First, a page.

The iterative design process, based on the diverse feedback collated throughout this engagement exercise, allows the project team to adapt their plans and contest traditional planning assumptions. They are pushing the boundaries of what was perceived as acceptable to the public and creating a genuinely community-driven design.


The contribution from the public not only supported the sustainable principles of the environmentally led design; it pushed for more green space around the basin, more planting in the courtyards and more people-friendly zones. All of which are being incorporated into the final plans.


“This was a first for us. The interactive tools offered a constructive way to gain an understanding of the scheme. It not only saved us time, but gave us a lot more information to determine our views than a typical application. We hope that others would use this approach.”

Senior Principal Planning Officer – Nottingham City Council

Keen to build a local community and continue the conversations about how they will use the area, stakeholders are continuously engaging with the design process through the digital engagement tools, virtual town hall briefings and Q&A sessions.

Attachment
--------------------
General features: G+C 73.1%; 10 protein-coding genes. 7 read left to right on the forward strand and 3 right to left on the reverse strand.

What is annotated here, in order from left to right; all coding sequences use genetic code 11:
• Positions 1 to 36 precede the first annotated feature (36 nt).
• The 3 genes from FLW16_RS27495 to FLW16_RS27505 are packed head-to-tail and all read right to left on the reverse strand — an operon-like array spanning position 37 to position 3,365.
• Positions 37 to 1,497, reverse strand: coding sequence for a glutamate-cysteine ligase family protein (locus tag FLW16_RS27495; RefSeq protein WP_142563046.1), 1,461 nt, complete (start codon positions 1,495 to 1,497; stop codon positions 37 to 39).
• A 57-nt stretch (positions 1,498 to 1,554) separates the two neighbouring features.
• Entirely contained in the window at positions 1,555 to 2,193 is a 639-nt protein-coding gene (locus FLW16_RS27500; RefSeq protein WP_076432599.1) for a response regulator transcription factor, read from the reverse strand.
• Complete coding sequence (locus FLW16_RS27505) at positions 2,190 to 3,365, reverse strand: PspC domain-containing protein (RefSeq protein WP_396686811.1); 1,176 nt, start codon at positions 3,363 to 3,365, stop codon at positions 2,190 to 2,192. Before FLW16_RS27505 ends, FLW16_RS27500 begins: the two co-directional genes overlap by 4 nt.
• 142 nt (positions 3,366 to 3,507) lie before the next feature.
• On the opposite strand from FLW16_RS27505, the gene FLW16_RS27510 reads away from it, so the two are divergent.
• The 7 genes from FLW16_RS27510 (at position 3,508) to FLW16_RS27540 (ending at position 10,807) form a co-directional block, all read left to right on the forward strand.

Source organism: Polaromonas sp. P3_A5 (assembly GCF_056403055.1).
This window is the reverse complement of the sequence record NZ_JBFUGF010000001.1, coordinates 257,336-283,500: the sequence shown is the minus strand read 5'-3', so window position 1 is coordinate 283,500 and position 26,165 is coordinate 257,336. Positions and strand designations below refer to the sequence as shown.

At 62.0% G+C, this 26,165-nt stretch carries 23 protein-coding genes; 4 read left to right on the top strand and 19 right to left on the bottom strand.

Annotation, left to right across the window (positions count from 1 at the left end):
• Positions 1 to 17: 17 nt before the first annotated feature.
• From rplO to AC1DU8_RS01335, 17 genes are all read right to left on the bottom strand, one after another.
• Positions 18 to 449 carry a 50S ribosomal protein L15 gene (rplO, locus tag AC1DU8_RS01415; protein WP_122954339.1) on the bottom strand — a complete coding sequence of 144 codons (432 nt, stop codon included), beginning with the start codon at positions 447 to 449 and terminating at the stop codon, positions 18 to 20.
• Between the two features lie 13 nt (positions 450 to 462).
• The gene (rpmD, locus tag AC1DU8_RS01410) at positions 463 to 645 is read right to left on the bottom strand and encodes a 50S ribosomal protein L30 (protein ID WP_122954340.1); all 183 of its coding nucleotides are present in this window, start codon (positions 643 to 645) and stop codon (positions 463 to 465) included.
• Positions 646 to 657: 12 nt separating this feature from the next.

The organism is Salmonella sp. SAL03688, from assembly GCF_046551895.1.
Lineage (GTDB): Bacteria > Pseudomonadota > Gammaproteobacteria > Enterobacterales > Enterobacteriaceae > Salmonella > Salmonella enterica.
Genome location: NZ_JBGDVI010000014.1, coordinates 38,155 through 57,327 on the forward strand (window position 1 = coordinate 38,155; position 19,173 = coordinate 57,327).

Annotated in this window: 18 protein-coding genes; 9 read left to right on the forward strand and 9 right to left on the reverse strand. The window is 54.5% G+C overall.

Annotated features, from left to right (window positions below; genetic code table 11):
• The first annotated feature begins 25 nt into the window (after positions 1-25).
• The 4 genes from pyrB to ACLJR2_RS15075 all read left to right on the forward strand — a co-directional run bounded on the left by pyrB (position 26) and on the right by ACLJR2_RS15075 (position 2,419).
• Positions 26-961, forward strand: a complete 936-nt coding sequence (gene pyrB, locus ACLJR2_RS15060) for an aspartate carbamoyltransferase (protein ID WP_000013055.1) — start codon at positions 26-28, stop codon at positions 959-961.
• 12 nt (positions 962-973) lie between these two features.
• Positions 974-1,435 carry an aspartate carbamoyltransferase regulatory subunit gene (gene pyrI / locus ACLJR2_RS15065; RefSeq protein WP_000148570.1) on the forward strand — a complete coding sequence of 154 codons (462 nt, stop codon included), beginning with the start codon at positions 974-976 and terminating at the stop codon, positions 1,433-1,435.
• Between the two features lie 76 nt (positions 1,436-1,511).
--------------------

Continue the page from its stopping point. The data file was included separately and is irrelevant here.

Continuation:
Blueprint wants Trent Basin to be the heart of this new community, innovatively designed to meet the current and future communities’ needs. From the beginning, this engagement was not just about gathering one-way feedback or even holding a two-way dialogue. It is about actively creating authentic, multi-faceted conversations in the community.

It is tying together businesses like Nottingham Bikeworks with local studios One Thorseby Street in Makers Yard. It is opening a dialogue between Olympic athlete-hosting Flo Skatepark and Whole Health Triathlon Club about the basin’s future.

It is becoming the catalyst of conversation for local entrepreneurs to open their own Dojo and community parents to discuss how their children could make the best use of the space in Basin Park.

Company/ Team/ Ind.: Deetu (on behalf of Blueprint)

Project Name: Shaping the heart of Nottingham Waterside – Trent Basin

Project Location: Trent Basin, Trent Lane, Nottingham, NG2 4DS

Developer/ Client: Blueprint

Project Team (designer, consultants etc.):

BBUK Landscape Architects, BWB Consulting, Deetu, Gerald Eve, Faithful & Gould,  Focus Consultants, Proctor & Matthews Architects, Sarah Wigglesworth Architects, Turner Works, ZCD Architects


Additional resources:

Brownfield Briefing Summary Video:

Trent Basin Public Consultation Tool:

Trent Basin Digital Pre-App Tool:

Trent Basin Virtual Drop-In Booking:

Trent Basin Virtual Consultation Room:

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News Clipping 2: